Still some more including Hiku are coming … and then I will do some deeper testing, particle distribution curves, sensorical testing, so … will have a bit more to say when armed with that data.

Hmmm
Hand grinders rock ! :smiley:

PS.: If I had the money and place for it I would probably like to get HG-1 or EG-1 … I just love the design. Any owner of those here to share experience?


#9

@lankamike - hello :slight_smile: Did not have a chance to put my hands on ROK. Can you please tell me how many grams for that 60 turns, and what type of beans and roast? Its a good measure of how fast the grinder is … I can add some numbers from the ones I have at hand.


#10

The Rok hopper holds about 20 grams. i don’t count each time, i just counted once, a long time ago… i think it was with espresso colombian. Takes about 30 seconds.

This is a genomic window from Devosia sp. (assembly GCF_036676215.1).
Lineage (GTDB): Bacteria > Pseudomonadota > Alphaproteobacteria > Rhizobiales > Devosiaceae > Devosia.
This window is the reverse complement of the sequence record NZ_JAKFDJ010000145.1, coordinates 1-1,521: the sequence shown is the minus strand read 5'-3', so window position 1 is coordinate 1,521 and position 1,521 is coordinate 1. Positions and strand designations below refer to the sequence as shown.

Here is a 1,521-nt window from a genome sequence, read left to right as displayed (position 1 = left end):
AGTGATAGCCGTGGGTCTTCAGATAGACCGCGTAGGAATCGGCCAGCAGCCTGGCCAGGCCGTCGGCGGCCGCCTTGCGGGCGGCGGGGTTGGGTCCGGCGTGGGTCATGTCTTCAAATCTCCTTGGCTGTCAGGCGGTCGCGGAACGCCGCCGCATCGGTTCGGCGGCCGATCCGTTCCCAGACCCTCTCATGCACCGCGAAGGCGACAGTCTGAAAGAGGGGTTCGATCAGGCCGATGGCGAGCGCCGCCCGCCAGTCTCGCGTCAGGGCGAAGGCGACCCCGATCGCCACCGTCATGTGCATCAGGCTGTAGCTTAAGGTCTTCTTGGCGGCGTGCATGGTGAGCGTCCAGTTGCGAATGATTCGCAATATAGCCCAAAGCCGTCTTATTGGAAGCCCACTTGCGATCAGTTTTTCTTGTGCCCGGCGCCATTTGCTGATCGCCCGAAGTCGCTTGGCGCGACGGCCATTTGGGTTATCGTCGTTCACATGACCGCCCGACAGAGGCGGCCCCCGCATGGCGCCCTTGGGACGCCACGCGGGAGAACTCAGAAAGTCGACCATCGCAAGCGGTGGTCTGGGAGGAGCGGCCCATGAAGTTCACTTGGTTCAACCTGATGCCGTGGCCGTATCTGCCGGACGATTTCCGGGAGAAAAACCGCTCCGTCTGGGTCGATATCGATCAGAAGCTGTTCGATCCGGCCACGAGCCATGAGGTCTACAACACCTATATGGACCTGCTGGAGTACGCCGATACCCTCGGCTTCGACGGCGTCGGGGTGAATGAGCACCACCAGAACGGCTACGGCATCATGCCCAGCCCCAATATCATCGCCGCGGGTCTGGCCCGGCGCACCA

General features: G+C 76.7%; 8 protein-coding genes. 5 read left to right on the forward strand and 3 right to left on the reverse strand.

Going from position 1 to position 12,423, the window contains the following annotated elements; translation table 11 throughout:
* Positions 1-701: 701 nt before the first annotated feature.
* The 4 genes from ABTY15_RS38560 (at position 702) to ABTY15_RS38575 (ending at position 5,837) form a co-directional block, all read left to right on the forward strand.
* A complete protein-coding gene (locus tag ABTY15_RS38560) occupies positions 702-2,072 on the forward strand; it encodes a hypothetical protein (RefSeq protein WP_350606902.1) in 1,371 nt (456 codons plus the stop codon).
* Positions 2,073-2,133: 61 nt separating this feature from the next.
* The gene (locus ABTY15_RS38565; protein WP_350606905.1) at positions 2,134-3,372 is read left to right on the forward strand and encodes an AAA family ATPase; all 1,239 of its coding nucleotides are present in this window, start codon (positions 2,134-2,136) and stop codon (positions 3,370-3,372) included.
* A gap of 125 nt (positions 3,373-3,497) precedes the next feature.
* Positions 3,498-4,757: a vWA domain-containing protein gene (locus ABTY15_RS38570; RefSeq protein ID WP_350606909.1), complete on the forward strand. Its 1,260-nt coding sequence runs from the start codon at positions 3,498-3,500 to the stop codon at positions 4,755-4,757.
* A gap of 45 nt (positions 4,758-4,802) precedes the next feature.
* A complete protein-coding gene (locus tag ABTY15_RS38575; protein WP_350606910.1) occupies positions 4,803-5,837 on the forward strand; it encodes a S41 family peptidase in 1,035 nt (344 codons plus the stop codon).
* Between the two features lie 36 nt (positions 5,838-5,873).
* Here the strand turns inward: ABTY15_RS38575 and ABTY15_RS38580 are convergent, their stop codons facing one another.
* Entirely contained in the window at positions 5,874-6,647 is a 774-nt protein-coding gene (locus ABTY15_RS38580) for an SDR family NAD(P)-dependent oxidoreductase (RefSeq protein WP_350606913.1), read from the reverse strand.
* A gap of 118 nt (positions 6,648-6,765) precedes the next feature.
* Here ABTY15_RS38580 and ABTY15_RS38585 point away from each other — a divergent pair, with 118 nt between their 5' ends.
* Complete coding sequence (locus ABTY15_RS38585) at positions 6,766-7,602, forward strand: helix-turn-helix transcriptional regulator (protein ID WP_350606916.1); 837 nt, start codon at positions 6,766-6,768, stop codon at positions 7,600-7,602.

#11

Just to add … there is one a bit time consuming way of using any cheap grinder and yet getting coffee that is better then with the most expensive grinders one can buy … using something like a Kruve Sifter, and separate just the right spectrum of sizes for the task. Have tested it a lot, and if I have the times it helps with clarity even if I use expensive grinder, so it for sure will make a world of difference with say porlex or hario grindes. It just takes time, and you have to either discard the fines, or have some use for them (like using it for turkish)


#12

Hmm … I will put this one here because its related, but please admins if this was not to put here or in this community let me know ok?

There is new Hiku grinder from Kanso on Kickstarter. I guess it looks very promissing, having way bigger inner burr than most I have at home, and if done right it might be a great oveall hand grinder. Also there is now a stretch goal of possibly getting TiN coated burrs if some pledge level is reached, so … if that could be done it would be even more interesting (dont know of any simillar sized hand grinder with a TiN coated burrs) I allready pledged to add this one to my home collection … :slight_smile: